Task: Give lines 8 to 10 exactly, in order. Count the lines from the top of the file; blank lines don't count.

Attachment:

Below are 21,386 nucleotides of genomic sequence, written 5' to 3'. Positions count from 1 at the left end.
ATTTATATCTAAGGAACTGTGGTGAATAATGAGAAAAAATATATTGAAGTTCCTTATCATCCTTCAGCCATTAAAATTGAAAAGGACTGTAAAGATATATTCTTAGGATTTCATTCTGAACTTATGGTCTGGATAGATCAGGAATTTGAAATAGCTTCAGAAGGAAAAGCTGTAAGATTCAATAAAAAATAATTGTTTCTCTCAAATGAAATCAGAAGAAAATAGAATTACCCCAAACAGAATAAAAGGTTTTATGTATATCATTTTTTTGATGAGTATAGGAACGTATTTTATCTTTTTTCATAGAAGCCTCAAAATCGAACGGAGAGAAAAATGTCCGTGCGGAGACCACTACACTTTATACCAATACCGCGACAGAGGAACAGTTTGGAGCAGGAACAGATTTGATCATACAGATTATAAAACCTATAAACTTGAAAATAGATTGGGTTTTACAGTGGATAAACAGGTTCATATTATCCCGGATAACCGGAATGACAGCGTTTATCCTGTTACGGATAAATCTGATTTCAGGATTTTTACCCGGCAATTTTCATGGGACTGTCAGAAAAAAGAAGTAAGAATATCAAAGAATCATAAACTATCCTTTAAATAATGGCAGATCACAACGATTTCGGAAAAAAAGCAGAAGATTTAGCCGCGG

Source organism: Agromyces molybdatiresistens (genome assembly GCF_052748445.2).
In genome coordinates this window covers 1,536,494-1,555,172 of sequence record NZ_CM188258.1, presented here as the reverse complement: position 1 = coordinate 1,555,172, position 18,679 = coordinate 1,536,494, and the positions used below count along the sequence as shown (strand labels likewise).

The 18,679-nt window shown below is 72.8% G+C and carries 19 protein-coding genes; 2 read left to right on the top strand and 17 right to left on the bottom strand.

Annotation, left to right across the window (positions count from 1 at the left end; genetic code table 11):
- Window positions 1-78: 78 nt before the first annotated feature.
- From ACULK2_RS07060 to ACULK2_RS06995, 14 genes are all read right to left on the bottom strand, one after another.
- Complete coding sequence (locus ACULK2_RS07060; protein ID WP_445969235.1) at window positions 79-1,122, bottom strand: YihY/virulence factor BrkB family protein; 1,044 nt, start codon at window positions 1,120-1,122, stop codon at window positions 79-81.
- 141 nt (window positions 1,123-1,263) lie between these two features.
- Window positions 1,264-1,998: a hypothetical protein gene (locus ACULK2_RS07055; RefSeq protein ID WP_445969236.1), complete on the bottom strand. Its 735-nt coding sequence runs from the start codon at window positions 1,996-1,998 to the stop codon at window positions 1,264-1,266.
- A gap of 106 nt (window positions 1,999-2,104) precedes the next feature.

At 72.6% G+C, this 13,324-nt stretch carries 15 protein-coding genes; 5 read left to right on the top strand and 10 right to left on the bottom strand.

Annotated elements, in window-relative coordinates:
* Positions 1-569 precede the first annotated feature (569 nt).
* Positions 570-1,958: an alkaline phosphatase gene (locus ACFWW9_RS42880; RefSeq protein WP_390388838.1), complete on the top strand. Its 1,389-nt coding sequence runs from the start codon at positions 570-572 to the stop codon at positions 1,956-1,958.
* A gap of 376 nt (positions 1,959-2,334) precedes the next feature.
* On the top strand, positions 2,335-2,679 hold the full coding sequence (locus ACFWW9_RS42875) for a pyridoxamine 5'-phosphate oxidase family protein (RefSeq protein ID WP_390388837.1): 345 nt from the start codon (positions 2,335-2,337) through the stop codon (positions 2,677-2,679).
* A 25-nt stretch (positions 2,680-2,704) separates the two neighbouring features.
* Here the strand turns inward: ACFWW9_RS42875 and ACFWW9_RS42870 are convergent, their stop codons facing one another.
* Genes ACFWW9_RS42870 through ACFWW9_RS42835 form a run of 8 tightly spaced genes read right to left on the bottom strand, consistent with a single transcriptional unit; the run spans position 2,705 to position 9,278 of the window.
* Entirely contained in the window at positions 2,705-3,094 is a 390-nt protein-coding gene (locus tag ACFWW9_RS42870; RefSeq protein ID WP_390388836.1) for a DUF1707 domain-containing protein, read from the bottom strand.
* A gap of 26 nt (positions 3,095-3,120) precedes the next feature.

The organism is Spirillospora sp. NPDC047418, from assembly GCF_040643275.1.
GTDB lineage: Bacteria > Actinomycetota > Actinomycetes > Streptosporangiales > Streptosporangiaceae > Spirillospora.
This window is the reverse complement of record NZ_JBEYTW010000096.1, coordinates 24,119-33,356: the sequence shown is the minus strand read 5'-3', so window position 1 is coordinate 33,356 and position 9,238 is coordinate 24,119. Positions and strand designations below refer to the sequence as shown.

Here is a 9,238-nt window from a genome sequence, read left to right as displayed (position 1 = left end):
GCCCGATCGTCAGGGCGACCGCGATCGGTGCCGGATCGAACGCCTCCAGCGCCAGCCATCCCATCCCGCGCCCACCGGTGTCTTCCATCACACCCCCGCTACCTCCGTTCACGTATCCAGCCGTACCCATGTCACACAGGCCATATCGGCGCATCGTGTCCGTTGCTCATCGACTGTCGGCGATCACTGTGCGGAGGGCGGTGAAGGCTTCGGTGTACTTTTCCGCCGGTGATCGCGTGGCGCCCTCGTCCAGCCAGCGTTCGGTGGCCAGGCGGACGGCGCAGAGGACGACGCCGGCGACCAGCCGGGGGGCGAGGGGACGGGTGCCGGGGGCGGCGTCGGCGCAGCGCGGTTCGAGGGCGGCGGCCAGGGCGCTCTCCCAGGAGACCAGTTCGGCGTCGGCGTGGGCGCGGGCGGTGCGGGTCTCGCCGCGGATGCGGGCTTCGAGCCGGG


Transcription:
- From ACULK2_RS07060 to ACULK2_RS06995, 14 genes are all read right to left on the bottom strand, one after another.
- Complete coding sequence (locus ACULK2_RS07060; protein ID WP_445969235.1) at window positions 79-1,122, bottom strand: YihY/virulence factor BrkB family protein; 1,044 nt, start codon at window positions 1,120-1,122, stop codon at window positions 79-81.
- 141 nt (window positions 1,123-1,263) lie between these two features.